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Enhanced cell dehydration tolerance and photosystem stability facilitate the occupation of cold alpine habitats by a homoploid hybrid species, Picea purpurea

Homoploid hybrid speciation – hybrid speciation without a change in chromosome number and facilitated by ecological divergence – is well known in angiosperms but rare in gymnosperms. To date, only two conifer species are known to have originated in such a manner, Pinus densata and Picea purpurea. There is molecular evidence that P. purpurea originated from the hybridization of P. wilsonii and P. likiangensis. It is also clear that P. purpurea prefers habitats with cold and humid climates, while its parents prefer habitats with warm or mild climates. This makes them a unique model system to study the mechanisms that enable homoploid hybrid species to colonise cold habitats.

Seedlings of the species used in this study
Seedlings of Picea purpurea and its parental species Picea wilsonii and Picea likiangensis. Image credit: J. Wang et al.

A recent study by Wang et al. and published in AoBP compared the frost tolerance of photosystem stability, pressure-volume parameters, and xylem resistance to dysfunction of leaves and stems between P. purpurea and its progenitors. Their results revealed that P. purpurea exhibited greater cell dehydration tolerance and frost tolerance of photosystem stability than its parental species. These traits may have contributed to its adaptation to higher altitude and latitude regions where frost stress is frequent. It was also noted that the xylem resistances of leaves and stems of P. purpurea were similar to those of one of its parental species P. wilsonii yet much larger than those of P. likiangensis. This phenomenon may relate to their specific habitat: although P. wilsonii prefers warmer habitats and P. purpurea colonizes colder ones, both of them would experience frequent water stress (induced by drought and cold, respectively).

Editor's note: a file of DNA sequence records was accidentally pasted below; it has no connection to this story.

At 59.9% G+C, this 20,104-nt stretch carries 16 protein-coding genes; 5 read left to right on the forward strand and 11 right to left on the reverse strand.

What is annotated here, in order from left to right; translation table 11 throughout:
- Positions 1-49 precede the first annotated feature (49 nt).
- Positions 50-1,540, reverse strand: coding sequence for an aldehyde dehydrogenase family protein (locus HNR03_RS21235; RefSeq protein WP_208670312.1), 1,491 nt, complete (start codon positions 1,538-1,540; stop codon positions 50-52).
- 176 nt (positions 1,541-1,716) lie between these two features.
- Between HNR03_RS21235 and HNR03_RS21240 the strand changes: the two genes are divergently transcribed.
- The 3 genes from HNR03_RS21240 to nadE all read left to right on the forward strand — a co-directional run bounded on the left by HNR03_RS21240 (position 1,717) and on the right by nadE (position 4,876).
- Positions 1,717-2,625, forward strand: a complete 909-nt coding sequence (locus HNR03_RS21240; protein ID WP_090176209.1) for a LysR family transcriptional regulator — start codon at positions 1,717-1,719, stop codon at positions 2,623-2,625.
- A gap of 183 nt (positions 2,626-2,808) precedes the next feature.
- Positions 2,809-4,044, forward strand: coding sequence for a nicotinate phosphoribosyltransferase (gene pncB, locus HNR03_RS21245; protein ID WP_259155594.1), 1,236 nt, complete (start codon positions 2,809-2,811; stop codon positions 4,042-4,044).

Written by William Salter

William (Tam) Salter is a Postdoctoral Research Associate in the School of Life and Environmental Sciences and Sydney Institute of Agriculture at the University of Sydney. He has a bachelor degree in Ecological Science (Hons) from the University of Edinburgh and a PhD in plant ecophysiology from the University of Sydney. Tam is interested in the identification and elucidation of plant traits that could be useful for ecosystem resilience and future food security under global environmental change. He also has an active interest in effective scientific communication.


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